Blockade Australia — the group responsible for massive traffic jams in Sydney when one of its members chained herself to her car’s steering wheel in the Harbour tunnel — is demanding the country change its name.
‘Australia is not the name of this continent,’ the group declared via social media this week.
If true, it would seem to represent something of a crisis for the activist group, since it would mean half their own name is redundant.
‘Australia doesn’t refer to this land, these waters, or the many communities that call this place home,’ they continued.
All of which raised the question, what should we call this land? More on that later.
‘Australia is the name of the economic and political systems which work to oppress and exploit this continent and its peoples. These systems are complex, corrupt and have been designed to maximise extraction and hierarchies of power. They have been in place since invasion.’
Or, in layman’s terms, ‘blah blah blah’.
Not Very Clever
As I said, Blockade Australia first came to public attention when one of its members locked herself in her car.
I think there’s a great argument to be made here that when you find your special talent in life, stick with it.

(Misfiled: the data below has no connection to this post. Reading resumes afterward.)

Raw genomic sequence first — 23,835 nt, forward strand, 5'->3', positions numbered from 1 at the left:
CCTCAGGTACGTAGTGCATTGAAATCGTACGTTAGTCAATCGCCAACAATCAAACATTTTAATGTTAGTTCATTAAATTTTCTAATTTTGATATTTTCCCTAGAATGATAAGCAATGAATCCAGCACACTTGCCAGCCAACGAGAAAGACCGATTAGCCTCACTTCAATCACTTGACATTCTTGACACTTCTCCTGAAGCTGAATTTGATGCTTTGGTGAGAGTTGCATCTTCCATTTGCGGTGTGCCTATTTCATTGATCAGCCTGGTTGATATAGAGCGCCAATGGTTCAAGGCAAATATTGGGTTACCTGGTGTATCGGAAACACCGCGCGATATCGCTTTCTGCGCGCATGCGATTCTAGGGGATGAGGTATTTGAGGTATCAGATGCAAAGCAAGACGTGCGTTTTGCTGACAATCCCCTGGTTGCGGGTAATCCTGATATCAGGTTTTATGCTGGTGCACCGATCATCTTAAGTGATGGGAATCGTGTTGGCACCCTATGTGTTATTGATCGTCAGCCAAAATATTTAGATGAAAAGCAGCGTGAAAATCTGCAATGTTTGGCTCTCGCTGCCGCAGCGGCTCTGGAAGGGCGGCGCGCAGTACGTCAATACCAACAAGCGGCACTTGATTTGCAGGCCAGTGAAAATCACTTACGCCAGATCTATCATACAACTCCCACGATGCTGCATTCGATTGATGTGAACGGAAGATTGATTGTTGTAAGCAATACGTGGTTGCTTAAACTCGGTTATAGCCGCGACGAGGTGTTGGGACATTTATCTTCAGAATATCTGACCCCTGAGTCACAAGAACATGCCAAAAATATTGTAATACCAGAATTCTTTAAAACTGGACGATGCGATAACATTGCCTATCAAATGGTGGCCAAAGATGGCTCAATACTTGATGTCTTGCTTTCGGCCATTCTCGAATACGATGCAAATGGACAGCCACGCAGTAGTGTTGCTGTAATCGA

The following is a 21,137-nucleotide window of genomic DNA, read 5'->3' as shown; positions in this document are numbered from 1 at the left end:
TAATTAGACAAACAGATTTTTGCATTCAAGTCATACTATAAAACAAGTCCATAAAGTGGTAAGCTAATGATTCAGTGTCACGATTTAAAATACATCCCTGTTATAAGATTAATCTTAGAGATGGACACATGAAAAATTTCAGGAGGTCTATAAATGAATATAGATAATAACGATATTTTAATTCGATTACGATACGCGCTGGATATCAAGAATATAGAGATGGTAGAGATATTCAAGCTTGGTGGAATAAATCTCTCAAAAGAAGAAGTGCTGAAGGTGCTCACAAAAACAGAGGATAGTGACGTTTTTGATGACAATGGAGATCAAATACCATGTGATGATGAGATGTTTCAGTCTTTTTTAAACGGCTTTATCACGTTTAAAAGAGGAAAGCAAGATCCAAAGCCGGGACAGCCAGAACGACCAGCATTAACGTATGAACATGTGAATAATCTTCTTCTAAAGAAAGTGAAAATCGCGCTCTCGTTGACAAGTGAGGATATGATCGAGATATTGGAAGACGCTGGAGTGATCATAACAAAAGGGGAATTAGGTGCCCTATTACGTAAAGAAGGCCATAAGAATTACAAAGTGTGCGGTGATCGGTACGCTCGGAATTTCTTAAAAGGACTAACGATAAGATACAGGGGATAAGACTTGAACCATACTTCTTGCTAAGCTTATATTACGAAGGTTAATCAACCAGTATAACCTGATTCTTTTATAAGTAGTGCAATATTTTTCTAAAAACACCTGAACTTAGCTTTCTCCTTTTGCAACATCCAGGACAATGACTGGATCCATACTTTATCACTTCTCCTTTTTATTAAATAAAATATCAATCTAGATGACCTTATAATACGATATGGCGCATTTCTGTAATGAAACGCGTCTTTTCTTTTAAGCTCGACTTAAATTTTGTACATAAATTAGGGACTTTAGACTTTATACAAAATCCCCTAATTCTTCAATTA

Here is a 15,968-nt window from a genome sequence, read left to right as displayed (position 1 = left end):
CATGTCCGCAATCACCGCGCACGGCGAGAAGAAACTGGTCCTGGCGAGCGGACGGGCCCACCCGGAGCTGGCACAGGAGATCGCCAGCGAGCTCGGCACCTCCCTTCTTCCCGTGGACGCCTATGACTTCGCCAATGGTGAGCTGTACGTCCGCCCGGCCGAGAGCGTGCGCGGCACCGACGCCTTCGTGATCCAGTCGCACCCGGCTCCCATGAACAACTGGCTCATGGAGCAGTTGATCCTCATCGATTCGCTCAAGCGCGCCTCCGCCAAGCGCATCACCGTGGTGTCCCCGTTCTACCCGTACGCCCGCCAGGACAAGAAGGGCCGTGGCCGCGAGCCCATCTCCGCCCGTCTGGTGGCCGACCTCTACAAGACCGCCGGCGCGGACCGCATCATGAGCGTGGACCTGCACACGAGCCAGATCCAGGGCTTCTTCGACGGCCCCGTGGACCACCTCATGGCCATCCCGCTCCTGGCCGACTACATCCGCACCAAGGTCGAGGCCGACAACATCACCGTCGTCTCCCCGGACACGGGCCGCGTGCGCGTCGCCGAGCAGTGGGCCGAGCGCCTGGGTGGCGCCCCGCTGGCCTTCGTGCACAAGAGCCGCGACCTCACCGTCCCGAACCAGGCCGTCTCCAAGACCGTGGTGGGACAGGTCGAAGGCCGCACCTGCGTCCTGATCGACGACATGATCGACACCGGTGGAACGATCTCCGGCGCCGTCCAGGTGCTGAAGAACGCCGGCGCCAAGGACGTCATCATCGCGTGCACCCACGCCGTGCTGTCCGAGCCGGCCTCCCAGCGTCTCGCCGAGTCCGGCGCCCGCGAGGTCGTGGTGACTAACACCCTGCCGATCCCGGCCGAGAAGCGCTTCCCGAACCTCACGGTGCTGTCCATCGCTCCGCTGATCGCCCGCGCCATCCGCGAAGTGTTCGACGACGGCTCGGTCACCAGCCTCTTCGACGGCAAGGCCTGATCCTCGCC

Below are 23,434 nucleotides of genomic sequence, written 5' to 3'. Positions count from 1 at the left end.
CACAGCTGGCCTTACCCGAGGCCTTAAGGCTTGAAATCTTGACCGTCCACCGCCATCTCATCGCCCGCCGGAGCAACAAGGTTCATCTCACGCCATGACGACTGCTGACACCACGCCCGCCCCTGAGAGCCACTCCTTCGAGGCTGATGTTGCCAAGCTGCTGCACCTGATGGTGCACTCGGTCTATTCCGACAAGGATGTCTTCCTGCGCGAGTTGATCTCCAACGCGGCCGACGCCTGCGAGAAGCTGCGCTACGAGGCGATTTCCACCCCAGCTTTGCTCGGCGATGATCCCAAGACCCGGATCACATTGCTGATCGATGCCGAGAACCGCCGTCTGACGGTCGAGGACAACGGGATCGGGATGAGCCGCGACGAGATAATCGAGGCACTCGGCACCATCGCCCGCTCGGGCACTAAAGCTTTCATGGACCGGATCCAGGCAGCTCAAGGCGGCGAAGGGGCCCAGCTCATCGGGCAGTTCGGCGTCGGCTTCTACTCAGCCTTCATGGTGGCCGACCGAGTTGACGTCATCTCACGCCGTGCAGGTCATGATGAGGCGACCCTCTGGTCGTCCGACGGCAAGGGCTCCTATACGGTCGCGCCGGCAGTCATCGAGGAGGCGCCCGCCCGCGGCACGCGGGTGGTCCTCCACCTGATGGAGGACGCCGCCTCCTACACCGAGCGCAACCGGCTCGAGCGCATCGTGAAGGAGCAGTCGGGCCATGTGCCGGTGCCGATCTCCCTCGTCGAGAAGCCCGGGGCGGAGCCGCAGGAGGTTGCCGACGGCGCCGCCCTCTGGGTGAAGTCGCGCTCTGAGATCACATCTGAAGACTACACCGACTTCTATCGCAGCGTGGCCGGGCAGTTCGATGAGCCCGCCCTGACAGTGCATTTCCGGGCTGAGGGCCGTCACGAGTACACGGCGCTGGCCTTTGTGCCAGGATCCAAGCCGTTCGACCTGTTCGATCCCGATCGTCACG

Don’t go branching out into history, or geography, or language, or trying to articulate intelligible thoughts. And I think that’s where Blockade Whatever has gone wrong.
They should have stayed in their lane (while chained to the steering wheel).
It will come as a shock for Blockheads Australia to learn that the so-called colonisers didn’t come up with the name Australia. For many centuries, Europeans believed there must be a vast land in the southern hemisphere, variously called ‘Terra Australis Incognita’ or ‘Unknown South Land’.
The name comes from Latin and simply means south land.
It’s not a right-wing conspiracy.
It’s a describing word.
A Bit of History
It wasn’t stuffy white Brits denying Indigenous people naming rights. Far from it. The Indigenous inhabitants of Australia hadn’t conceived of themselves as a people, or conceived of the land as a continent.
They dwelt in tribes, located in regions.
According to the National Library of Australia, the first recorded use of the name Australia was on a map drawn in 1545.
Then in the early 1600s, a Portuguese explorer, with backing from the Spanish government, went looking for Australia del Espiritu Santos — the Great Southland of the Holy Spirit.
It was the English explorer Matthew Flinders, the first man to circumnavigate the continent in 1803, used the name ‘Australia’ to describe the continent on a hand-drawn map in 1804.
So what would Blockade Australia like to be called?
Gondwana was the name given to the supercontinent — an enormous land mass combining what is now Africa, South America and Australia — thought to have existed before the Jurassic era, a time when members of Blockade Australia would have been considered only slightly intellectually inferior to the stegosaurus.
Originally published at The James Macpherson Report.
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Photo by Catarina Sousa.